Valentino Achak Deng is a young Sudanese man who has recently come to America to live. He opens his door one day, when someone asks if they can briefly use his phone, and finds himself on the ground, being mugged. In an attempt to placate the people who have mugged him, he begins to tell them the story of his life. Growing up in a small village in the south of Sudan, he finds himself in the middle of a civil war, on the run from the government, and the rebels, unsure of whether his family is still alive, and whether or not he himself will survive much longer.

Eggers has a very specific purpose in this novel. Having spent months talking to the real Valentino (on whose life this book is based), he essentially retells the story of the Sudanese Lost Boys, and the struggles they faced, both in their home country, as well as the refugee camps in neighbouring countries – Ethiopia and Kenya – as well as the troubles they still face after relocation into America. While this is certainly one of the strengths of the novel (precious few other books are talking about modern Africa), it can also be a burden. The pacing is very inconsistent – it begins very strongly, the middle of the book drags on, and then the end happens very, very quickly.

I think that this attempt to inform occasionally gets in the way of Eggers’ atempt to tell a good story. While he makes extensive use of flashbacks, he is dealing with three different time periods, and they can get quite confusing after a while. Perhaps having spent so much time writing very postmodern books, a switch into realism was a bit tricky. Having said this, it is certainly an effective way to highlight both lives of the Lost Boys of Sudan, and the American parts are a really interesting look into integration of an entire culture into a new land, and the difficulties this throws up.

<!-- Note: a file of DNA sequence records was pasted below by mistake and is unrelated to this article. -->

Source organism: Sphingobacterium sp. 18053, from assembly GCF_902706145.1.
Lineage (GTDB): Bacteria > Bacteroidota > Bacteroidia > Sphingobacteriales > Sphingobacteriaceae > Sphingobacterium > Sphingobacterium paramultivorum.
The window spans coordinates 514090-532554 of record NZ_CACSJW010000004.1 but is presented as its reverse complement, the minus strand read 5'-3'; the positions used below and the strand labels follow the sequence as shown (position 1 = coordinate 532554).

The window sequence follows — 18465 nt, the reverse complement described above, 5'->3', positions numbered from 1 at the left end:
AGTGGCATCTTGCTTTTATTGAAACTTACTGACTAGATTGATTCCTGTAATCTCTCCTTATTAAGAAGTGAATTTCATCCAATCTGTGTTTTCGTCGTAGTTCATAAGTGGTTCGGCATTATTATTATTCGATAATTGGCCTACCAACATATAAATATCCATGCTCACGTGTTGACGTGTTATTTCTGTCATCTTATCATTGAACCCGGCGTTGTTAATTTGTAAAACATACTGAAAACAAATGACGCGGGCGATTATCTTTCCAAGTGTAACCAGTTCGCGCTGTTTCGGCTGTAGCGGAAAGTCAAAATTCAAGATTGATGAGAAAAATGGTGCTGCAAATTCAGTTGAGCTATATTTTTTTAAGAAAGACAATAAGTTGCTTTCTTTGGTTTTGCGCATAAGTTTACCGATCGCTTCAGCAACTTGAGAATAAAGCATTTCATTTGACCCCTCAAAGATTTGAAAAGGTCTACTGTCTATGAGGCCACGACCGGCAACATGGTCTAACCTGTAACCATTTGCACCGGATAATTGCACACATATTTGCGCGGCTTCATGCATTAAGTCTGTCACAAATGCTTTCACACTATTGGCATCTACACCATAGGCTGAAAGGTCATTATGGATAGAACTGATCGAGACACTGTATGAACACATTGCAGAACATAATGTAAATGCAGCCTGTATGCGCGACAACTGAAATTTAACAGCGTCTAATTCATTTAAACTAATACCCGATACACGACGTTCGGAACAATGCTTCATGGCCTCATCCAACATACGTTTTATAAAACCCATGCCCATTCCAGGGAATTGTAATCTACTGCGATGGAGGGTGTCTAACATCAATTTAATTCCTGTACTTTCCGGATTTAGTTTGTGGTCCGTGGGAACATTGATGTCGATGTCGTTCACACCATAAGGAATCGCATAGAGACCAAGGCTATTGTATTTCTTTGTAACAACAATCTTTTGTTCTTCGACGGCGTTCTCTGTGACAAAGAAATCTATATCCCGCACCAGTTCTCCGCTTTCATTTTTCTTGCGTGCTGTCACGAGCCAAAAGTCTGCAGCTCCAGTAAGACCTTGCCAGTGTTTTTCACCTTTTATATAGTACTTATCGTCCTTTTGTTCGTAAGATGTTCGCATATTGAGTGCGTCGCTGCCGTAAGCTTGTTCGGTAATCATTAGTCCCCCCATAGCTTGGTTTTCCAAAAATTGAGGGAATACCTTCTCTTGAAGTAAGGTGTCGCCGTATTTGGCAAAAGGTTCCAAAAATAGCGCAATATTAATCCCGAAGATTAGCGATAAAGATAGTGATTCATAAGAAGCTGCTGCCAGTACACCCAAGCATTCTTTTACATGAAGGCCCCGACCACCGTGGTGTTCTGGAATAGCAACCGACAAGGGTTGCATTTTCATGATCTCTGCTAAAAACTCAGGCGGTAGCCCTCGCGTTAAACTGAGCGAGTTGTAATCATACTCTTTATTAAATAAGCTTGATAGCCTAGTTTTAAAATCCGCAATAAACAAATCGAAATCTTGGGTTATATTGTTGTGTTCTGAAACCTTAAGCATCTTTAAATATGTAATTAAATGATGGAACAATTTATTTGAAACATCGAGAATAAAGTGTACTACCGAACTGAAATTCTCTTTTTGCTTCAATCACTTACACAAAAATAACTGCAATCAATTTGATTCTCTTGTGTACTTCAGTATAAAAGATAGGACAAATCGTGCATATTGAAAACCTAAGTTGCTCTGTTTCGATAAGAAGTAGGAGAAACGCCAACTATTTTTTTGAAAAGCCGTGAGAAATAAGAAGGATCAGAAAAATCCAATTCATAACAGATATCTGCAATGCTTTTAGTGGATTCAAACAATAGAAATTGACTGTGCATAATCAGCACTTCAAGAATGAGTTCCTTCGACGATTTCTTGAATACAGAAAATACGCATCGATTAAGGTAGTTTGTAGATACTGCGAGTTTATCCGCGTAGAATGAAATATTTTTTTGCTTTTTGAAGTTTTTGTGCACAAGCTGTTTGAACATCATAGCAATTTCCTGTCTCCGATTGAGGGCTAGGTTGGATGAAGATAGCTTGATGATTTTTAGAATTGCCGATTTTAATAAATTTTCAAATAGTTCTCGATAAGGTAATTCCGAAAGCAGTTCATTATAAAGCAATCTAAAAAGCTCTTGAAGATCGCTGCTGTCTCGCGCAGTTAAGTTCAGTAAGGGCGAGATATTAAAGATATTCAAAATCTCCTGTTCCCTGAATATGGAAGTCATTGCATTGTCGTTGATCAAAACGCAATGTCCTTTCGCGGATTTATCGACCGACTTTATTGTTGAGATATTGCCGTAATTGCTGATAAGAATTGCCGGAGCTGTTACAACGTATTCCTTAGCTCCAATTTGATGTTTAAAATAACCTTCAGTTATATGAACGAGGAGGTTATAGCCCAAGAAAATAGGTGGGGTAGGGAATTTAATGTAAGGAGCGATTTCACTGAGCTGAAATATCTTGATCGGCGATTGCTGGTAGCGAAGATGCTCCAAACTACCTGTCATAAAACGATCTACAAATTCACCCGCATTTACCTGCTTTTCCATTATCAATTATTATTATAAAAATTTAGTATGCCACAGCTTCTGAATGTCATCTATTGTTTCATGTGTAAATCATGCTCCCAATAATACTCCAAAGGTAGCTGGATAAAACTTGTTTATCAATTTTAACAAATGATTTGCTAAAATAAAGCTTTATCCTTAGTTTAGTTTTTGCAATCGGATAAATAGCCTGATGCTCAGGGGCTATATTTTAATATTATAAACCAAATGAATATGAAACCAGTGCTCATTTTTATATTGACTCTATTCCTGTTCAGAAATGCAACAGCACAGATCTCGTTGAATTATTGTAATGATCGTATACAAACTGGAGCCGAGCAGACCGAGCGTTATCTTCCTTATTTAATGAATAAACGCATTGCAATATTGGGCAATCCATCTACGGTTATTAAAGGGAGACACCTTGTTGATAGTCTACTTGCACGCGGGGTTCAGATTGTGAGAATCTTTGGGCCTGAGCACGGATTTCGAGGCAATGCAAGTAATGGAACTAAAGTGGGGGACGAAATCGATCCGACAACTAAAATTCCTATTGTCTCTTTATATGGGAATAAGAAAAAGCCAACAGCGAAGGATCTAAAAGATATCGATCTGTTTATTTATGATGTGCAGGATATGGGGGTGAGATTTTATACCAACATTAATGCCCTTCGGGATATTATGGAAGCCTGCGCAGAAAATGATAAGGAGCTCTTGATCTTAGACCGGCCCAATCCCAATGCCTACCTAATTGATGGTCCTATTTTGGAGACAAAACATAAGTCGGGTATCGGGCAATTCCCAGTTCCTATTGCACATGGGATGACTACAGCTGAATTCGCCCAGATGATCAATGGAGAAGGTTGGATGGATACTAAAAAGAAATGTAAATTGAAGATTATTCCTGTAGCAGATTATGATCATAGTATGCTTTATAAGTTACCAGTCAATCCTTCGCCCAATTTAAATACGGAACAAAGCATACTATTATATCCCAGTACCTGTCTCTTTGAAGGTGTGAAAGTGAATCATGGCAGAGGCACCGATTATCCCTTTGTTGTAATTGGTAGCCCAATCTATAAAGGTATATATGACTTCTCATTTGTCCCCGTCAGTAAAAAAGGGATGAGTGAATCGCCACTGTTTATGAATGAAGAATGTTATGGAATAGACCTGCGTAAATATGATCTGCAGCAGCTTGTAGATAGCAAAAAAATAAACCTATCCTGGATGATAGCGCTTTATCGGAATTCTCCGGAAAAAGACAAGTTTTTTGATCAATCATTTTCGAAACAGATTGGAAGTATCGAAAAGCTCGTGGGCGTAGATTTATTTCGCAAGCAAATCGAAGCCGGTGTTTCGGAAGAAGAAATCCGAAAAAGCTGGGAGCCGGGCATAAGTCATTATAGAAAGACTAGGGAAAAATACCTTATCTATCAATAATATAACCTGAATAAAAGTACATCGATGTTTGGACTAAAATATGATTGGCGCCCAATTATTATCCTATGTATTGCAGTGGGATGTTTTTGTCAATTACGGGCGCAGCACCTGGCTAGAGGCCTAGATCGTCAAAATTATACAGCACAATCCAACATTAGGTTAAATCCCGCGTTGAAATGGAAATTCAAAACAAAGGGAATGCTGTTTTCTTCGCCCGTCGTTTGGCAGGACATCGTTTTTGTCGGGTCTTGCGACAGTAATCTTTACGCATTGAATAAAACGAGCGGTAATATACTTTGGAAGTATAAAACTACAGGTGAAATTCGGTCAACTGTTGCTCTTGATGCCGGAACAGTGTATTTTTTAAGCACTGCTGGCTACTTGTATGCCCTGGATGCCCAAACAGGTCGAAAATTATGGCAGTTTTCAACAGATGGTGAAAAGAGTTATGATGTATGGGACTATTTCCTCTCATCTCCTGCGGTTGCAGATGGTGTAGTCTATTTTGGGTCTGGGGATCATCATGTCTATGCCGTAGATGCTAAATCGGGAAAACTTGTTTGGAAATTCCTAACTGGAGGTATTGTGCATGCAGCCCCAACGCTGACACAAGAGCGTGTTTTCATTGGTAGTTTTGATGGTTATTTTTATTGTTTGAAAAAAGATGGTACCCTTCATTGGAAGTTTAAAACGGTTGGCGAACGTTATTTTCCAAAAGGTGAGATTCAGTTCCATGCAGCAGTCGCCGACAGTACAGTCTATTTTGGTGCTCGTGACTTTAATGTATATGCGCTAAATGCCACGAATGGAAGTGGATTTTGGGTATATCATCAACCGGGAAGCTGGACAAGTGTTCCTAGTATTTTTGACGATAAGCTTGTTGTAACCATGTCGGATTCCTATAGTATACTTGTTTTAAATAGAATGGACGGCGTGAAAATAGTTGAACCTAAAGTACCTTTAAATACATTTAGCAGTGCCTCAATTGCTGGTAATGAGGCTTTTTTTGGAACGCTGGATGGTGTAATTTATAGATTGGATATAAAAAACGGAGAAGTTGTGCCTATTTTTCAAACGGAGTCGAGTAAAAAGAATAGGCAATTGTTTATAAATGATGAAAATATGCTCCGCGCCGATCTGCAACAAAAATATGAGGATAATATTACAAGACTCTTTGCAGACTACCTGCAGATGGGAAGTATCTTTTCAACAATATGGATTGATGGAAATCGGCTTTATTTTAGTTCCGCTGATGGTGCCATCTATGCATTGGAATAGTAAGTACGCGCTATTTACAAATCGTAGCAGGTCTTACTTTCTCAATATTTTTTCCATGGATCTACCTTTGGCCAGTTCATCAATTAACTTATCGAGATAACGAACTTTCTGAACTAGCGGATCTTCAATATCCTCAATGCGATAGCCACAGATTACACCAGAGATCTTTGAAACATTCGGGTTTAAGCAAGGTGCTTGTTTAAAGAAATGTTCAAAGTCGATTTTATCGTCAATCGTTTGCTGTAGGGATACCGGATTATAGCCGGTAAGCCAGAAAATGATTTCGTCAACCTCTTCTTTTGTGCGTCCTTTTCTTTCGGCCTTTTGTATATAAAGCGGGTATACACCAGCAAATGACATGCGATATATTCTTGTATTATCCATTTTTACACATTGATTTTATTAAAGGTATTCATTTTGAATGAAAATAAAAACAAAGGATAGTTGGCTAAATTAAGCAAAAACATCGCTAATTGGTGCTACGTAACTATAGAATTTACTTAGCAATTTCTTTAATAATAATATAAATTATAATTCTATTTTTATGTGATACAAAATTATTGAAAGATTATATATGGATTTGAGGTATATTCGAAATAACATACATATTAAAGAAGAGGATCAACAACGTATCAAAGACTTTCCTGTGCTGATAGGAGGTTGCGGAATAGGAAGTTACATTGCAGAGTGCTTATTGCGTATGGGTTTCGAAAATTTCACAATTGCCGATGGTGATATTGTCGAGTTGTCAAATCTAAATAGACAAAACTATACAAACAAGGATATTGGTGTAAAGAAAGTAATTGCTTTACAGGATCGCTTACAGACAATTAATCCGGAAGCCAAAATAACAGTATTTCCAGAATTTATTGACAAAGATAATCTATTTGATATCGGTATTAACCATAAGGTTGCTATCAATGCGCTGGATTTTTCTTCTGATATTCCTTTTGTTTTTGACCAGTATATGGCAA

A quick note on some of the criticism this book, and Dave Eggers, has faced. A lot of people have complained that a white person should not have written this novel – one critic finds the novel’s “innocent expropriation of another man’s identity … a post-colonial arrogance.” I’m not sure how much collaboration Eggers and Deng actually had in writing the book – I suspect there was quite a lot – but I don’t think I really agree with Lee Siegel on this one. If you look at the other charity work Eggers has done over the years, I think this is just a larger part of Eggers’ attempt to inform as many people as he can.

In the end, I’m not totally enamoured with What is the What. It is not a bad book, and it is certainly an important book, but it took me a long time to connect with all of it. I certainly learned a lot about something I never really understood, so I suppose Eggers has done his job well.

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Heart of Darkness (1899) – Joseph CONRAD

So, here’s the first book I have to read this year. As such, forgive me if I go all English student on you. My bad. I have just had a lecture about this, let’s be fair, quite famous and controversial book. Well, controversial if you are in the book world. I don’t know about the rest of you people…

Heart of Darkness is a story within a story. While we being on the river Thames, we end up in the Congo River, in deepest darkest Africa (though maybe I’m not allowed to say that.) Marlowe, our intrepid hero, has been sent on a steamboat by ‘the Company’, in whose employ he finds himself, down the Congo River to find Mr. Kurtz, a renegade member of the Company, who is selling ivory, making a mint, and not giving the money to the Company.

The story itself is quite simple. It is Conrad’s style, however, that makes this book worthy of ‘classic’ (for want of a better word) novel status. While he is often considered a forerunner to the modernists (read: really hard to read 20th century literature), I found it to be deeply enjoyable. There are, of course, some quite dense parts, but when you read them carefully, the meaning behind them becomes clear, and really lucid.